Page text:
The bottom of the bear market is still 10% away, Morgan Stanley Wealth Management says. And the odds of a recession have doubled, too
The stock market is off to one of its worst starts ever this year, with the S&P 500 falling more than 20% year to date. It’s a rout that has left many investors wondering when they will be able to “buy the dip.”
Morgan Stanley Wealth Management’s Lisa Shalett says don’t hold your breath.
The chief investment officer believes stocks have more room to fall as many companies have yet to change their earnings forecasts after the Federal Reserve’s decision to increase the pace of its interest rate hikes earlier this month.
“We don’t think the cyclical bear market can end until earnings are marked down, which makes profit reports for the second and third quarters critical,” Shalett wrote in a Tuesday research note.
By increasing rates, the Fed effectively increases the cost of borrowing across the economy, which should lead profits to drop as well, Shalett said.
She also noted that the odds of a recession hitting the U.S. economy this year have doubled in recent weeks to over 50%. For investors, that means the S&P 500 could drop another 10% from current levels, leaving the blue-chip index at a year-end value of 3,450.
Shalett isn’t predicting economic doom and gloom, however. She says that if the U.S. economy does fall into a recession, it will likely be a mild one.
“Based on our constructive assessment of the economy’s fundamentals, we see any potential recession as a shallow one, resembling the 1990–1991 experience,” Shalett said. “That’s because secular forces such as strong balance sheets, robust capital spending, a hardy labor market, and tight inventories in the most cyclical parts of the economy provide ballast.”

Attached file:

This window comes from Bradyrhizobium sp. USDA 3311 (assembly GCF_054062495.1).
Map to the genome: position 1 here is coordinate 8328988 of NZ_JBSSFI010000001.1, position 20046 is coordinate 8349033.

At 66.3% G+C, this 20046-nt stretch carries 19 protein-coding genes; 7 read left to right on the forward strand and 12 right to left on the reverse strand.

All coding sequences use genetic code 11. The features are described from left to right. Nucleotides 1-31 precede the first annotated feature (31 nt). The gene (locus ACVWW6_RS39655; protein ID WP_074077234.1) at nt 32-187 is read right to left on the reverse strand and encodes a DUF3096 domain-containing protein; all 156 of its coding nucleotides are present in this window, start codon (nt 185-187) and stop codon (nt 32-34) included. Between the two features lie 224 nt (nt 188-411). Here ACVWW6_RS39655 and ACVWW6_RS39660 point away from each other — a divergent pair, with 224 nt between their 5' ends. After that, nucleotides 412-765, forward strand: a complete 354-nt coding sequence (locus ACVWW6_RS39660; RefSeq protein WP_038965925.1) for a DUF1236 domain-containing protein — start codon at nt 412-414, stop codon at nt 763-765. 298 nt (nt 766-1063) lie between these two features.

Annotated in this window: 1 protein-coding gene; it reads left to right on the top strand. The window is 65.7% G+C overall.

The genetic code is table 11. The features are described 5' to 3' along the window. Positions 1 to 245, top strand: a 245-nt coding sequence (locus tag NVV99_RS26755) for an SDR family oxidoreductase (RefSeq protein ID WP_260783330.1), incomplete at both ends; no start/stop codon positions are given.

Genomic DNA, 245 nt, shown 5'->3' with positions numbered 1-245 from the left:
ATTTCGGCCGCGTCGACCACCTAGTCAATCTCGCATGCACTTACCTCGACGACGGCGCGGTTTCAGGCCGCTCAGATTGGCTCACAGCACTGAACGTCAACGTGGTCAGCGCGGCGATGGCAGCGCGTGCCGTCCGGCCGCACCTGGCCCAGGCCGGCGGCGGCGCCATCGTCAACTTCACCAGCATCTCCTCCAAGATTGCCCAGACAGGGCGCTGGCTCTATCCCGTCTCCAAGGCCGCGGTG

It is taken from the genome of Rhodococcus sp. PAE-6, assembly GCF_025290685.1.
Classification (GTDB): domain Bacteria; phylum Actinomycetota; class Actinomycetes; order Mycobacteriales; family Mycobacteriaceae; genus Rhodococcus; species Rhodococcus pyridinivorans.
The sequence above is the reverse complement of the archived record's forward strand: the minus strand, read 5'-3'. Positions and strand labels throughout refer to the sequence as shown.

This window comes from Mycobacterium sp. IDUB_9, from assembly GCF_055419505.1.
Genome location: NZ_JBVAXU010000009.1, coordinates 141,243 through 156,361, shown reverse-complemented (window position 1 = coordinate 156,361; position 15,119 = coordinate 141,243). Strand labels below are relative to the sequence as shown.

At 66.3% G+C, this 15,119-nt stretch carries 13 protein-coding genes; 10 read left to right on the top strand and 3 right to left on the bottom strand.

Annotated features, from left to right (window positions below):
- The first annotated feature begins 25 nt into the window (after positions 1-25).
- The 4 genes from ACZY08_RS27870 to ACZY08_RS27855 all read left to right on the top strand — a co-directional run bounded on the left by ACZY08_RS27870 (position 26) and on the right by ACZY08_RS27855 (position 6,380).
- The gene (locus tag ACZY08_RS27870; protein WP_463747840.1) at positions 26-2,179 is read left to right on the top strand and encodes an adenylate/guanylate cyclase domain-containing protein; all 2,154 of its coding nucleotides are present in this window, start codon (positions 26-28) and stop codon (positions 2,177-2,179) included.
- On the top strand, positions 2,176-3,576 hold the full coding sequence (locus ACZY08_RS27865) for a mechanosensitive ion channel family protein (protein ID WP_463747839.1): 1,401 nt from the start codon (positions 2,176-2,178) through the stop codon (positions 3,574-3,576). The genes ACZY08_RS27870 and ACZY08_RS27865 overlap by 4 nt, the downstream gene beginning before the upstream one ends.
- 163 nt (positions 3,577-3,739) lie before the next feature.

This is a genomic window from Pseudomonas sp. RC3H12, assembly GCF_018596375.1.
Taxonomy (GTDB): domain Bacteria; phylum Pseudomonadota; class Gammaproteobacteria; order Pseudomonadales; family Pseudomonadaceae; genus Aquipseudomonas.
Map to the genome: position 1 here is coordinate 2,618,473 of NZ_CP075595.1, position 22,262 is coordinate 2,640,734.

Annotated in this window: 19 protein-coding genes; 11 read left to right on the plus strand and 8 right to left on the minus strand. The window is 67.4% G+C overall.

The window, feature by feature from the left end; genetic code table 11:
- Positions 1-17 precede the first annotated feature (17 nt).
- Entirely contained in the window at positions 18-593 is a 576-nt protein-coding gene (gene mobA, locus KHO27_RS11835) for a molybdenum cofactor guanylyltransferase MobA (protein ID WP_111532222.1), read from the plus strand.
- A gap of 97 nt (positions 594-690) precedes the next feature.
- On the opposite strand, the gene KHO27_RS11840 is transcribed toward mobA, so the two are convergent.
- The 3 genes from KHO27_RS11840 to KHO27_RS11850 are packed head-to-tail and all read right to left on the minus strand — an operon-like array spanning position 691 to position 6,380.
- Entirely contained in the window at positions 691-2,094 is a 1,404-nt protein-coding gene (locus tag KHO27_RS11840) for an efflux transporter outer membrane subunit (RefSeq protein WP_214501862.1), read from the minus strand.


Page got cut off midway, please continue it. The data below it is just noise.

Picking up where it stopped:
To sell or not to sell: Shalett’s advice
Despite dismal stock market returns for investors this year and consistent recession predictions, most wealth management teams have repeatedly recommended that their clients stay invested in equities and ride out the storm.
They argue, based on historical data, that remaining invested throughout stock market downturns can lead to better long-term returns than attempting to time market entries and exits.
Now though, Morgan Stanley Wealth Management is striking a different tone. Shalett recommended her clients consider using current stock market losses to offset tax burdens on Tuesday. It’s a process called tax-loss harvesting where investors can sell losing positions in order to lower their overall tax burden from investing activities.
Shalett also said investors should protect their portfolios by pursuing “maximum asset class diversification,” a common defensive investing strategy.
Finally, in a separate June 22 note to clients, Shalett recommended investors look to investment grade bonds and select cyclical areas including small- and midcap stocks in biotech, financials, energy, and industrials in order to outperform the S&P 500 through the end of the year.